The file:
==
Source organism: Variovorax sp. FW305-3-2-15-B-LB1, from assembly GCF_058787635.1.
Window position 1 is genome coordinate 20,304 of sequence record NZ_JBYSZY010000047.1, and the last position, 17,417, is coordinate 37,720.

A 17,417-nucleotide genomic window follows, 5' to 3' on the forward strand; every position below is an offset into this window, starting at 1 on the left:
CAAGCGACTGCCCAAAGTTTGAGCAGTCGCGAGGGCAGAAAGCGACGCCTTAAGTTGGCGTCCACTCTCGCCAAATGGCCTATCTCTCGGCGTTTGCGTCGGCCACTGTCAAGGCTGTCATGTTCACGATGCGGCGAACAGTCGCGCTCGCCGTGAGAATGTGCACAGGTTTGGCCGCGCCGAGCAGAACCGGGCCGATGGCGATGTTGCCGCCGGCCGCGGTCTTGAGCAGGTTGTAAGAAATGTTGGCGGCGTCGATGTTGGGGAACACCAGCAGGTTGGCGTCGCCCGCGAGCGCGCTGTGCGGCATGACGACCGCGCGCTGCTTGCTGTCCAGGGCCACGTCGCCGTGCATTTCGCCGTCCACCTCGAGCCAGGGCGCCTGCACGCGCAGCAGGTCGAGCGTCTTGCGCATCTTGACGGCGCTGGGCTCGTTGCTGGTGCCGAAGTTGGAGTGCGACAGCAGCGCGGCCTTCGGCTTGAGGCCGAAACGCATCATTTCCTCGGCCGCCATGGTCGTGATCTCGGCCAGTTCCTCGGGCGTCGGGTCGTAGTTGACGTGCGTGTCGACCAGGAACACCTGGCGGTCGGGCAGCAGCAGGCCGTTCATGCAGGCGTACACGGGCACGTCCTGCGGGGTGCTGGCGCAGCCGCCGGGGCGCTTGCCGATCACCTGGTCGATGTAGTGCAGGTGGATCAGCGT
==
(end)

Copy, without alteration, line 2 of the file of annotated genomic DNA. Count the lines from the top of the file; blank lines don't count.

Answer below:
Window position 1 is genome coordinate 20,304 of sequence record NZ_JBYSZY010000047.1, and the last position, 17,417, is coordinate 37,720.